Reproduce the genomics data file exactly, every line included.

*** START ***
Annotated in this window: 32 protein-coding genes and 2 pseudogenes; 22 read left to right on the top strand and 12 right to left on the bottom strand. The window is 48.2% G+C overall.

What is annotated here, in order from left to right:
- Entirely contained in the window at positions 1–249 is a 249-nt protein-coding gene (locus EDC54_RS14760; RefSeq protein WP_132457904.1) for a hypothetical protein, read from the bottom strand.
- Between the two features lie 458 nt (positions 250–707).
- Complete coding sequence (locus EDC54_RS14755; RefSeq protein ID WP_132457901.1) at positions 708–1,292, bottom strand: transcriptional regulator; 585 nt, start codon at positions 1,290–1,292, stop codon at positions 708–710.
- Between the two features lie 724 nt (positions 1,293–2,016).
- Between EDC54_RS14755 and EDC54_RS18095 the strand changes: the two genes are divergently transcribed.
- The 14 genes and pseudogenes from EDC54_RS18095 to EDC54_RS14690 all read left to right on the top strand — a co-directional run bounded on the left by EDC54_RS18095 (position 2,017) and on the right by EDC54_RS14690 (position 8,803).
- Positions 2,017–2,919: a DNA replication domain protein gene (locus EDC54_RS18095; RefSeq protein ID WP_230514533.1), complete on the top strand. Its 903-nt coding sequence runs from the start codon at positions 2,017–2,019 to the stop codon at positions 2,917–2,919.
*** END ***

Annotated in this window: 32 protein-coding genes and 2 pseudogenes; 22 read left to right on the top strand and 12 right to left on the bottom strand. The window is 48.2% G+C overall.

What is annotated here, in order from left to right:
- Entirely contained in the window at positions 1–249 is a 249-nt protein-coding gene (locus EDC54_RS14760; RefSeq protein WP_132457904.1) for a hypothetical protein, read from the bottom strand.
- Between the two features lie 458 nt (positions 250–707).
- Complete coding sequence (locus EDC54_RS14755; RefSeq protein ID WP_132457901.1) at positions 708–1,292, bottom strand: transcriptional regulator; 585 nt, start codon at positions 1,290–1,292, stop codon at positions 708–710.
- Between the two features lie 724 nt (positions 1,293–2,016).
- Between EDC54_RS14755 and EDC54_RS18095 the strand changes: the two genes are divergently transcribed.
- The 14 genes and pseudogenes from EDC54_RS18095 to EDC54_RS14690 all read left to right on the top strand — a co-directional run bounded on the left by EDC54_RS18095 (position 2,017) and on the right by EDC54_RS14690 (position 8,803).
- Positions 2,017–2,919: a DNA replication domain protein gene (locus EDC54_RS18095; RefSeq protein ID WP_230514533.1), complete on the top strand. Its 903-nt coding sequence runs from the start codon at positions 2,017–2,019 to the stop codon at positions 2,917–2,919.